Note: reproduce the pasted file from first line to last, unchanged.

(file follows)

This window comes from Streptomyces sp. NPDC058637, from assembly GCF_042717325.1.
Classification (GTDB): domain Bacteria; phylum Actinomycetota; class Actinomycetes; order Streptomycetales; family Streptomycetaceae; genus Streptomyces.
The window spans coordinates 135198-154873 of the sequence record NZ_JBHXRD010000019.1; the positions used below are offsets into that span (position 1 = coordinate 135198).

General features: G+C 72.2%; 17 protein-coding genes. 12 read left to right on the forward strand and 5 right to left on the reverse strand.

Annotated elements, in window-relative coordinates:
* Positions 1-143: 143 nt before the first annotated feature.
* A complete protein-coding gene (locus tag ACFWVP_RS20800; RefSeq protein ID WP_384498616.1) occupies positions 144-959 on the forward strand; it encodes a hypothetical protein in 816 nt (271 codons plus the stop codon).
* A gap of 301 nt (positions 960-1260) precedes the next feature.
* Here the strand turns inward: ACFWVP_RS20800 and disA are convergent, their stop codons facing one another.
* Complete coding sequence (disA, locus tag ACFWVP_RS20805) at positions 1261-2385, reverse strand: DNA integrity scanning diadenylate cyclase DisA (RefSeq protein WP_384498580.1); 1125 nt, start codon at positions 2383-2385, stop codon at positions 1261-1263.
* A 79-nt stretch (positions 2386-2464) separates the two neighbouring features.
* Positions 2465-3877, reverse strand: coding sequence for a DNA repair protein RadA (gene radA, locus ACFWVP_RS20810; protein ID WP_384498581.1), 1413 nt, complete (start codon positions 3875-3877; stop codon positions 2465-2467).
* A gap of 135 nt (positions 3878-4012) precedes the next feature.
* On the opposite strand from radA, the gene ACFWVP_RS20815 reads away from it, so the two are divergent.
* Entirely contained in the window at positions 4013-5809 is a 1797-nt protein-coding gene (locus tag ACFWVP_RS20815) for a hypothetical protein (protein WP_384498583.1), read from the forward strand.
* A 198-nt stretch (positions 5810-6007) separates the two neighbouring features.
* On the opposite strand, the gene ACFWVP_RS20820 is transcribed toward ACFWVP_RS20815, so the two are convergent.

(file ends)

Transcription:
This window comes from Streptomyces sp. NPDC058637, from assembly GCF_042717325.1.
Classification (GTDB): domain Bacteria; phylum Actinomycetota; class Actinomycetes; order Streptomycetales; family Streptomycetaceae; genus Streptomyces.
The window spans coordinates 135198-154873 of the sequence record NZ_JBHXRD010000019.1; the positions used below are offsets into that span (position 1 = coordinate 135198).

General features: G+C 72.2%; 17 protein-coding genes. 12 read left to right on the forward strand and 5 right to left on the reverse strand.

Annotated elements, in window-relative coordinates:
* Positions 1-143: 143 nt before the first annotated feature.
* A complete protein-coding gene (locus tag ACFWVP_RS20800; RefSeq protein ID WP_384498616.1) occupies positions 144-959 on the forward strand; it encodes a hypothetical protein in 816 nt (271 codons plus the stop codon).
* A gap of 301 nt (positions 960-1260) precedes the next feature.
* Here the strand turns inward: ACFWVP_RS20800 and disA are convergent, their stop codons facing one another.
* Complete coding sequence (disA, locus tag ACFWVP_RS20805) at positions 1261-2385, reverse strand: DNA integrity scanning diadenylate cyclase DisA (RefSeq protein WP_384498580.1); 1125 nt, start codon at positions 2383-2385, stop codon at positions 1261-1263.
* A 79-nt stretch (positions 2386-2464) separates the two neighbouring features.
* Positions 2465-3877, reverse strand: coding sequence for a DNA repair protein RadA (gene radA, locus ACFWVP_RS20810; protein ID WP_384498581.1), 1413 nt, complete (start codon positions 3875-3877; stop codon positions 2465-2467).
* A gap of 135 nt (positions 3878-4012) precedes the next feature.
* On the opposite strand from radA, the gene ACFWVP_RS20815 reads away from it, so the two are divergent.
* Entirely contained in the window at positions 4013-5809 is a 1797-nt protein-coding gene (locus tag ACFWVP_RS20815) for a hypothetical protein (protein WP_384498583.1), read from the forward strand.
* A 198-nt stretch (positions 5810-6007) separates the two neighbouring features.
* On the opposite strand, the gene ACFWVP_RS20820 is transcribed toward ACFWVP_RS20815, so the two are convergent.